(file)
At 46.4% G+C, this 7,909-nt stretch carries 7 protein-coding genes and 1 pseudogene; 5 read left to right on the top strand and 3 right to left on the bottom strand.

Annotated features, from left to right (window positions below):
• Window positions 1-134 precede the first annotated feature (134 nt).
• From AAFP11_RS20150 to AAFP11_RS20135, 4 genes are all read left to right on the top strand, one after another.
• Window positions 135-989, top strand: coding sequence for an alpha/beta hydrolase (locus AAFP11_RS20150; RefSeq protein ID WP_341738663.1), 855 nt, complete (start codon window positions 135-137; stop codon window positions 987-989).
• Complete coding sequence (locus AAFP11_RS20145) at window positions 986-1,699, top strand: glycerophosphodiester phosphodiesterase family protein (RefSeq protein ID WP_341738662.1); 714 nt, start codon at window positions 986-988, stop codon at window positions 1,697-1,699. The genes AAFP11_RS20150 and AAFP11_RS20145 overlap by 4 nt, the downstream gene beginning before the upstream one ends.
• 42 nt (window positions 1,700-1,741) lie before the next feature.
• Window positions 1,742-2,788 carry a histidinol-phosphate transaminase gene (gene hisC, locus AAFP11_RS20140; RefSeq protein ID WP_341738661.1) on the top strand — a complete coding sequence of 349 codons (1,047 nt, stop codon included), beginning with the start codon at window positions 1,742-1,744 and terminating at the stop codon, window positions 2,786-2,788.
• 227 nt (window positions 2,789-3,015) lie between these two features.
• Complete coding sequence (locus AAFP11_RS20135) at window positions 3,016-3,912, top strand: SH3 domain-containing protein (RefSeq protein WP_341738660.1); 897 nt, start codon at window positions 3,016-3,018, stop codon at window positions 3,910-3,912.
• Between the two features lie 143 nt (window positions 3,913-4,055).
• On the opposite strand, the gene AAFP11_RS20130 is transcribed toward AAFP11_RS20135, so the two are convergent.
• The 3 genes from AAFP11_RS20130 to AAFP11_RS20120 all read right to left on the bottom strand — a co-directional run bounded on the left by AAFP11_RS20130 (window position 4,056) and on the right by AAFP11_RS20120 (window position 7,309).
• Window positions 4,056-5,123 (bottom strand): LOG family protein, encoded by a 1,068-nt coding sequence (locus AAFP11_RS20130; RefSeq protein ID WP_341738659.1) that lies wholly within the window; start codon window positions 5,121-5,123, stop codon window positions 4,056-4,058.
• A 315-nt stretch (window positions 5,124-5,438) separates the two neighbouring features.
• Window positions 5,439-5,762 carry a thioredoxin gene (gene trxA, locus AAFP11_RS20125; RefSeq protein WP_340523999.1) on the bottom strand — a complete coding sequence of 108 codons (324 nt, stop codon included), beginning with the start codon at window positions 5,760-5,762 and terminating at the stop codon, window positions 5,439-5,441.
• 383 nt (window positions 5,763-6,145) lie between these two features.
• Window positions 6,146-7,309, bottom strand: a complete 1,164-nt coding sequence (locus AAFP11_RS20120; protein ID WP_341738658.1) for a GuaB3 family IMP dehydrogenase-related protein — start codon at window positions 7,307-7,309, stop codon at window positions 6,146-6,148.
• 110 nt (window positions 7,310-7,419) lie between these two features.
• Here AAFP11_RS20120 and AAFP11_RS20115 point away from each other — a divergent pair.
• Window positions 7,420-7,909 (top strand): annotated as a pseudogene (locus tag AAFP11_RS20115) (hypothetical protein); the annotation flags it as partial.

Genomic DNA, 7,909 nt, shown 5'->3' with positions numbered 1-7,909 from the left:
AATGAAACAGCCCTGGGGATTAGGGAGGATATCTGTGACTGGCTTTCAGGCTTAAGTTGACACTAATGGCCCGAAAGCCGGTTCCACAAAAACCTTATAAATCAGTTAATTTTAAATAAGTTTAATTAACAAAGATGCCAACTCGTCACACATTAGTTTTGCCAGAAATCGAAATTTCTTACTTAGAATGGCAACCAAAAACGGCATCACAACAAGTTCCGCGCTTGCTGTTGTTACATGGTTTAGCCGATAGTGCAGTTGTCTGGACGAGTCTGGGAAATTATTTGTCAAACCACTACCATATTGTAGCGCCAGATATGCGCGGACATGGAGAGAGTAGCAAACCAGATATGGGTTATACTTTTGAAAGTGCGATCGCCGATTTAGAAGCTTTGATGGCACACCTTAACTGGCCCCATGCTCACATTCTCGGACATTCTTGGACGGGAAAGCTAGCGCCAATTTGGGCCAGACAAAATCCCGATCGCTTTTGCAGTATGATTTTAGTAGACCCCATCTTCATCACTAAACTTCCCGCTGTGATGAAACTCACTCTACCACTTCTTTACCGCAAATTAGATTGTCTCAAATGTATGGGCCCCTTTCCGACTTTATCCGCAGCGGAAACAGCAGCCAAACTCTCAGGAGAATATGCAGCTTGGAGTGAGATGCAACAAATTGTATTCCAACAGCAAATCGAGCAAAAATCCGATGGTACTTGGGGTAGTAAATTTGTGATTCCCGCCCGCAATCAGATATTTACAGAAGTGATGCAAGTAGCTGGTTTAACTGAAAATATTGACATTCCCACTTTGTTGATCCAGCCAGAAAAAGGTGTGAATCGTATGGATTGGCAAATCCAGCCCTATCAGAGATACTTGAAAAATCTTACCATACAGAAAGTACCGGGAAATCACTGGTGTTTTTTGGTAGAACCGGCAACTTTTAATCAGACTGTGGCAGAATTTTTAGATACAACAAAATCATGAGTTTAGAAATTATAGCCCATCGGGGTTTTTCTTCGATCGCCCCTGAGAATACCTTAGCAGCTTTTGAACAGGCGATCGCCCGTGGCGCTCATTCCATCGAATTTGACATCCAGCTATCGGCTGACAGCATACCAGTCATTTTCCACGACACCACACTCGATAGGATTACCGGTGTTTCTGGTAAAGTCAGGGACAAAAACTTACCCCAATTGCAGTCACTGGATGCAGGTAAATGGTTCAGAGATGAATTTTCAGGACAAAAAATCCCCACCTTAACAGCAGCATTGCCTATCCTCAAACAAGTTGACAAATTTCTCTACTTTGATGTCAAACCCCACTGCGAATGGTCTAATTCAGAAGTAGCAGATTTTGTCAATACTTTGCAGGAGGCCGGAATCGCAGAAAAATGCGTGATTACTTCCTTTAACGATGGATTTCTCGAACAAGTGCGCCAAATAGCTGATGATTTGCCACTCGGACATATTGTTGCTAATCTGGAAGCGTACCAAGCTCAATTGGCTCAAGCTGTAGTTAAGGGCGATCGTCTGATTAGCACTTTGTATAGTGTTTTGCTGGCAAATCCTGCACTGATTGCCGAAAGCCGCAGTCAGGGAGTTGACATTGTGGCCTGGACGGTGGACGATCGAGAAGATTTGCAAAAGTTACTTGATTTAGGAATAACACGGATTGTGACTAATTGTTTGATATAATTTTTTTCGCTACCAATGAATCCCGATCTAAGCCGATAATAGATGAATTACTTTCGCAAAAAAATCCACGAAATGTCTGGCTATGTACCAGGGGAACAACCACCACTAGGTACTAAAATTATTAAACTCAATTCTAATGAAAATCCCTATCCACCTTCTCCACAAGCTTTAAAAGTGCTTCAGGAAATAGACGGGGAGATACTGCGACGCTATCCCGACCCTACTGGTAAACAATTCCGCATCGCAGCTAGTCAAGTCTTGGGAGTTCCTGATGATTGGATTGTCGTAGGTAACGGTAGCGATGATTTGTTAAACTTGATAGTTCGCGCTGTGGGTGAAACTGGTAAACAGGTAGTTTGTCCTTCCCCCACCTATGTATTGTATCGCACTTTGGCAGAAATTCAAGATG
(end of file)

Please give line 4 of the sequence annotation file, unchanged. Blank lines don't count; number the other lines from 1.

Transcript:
• From AAFP11_RS20150 to AAFP11_RS20135, 4 genes are all read left to right on the top strand, one after another.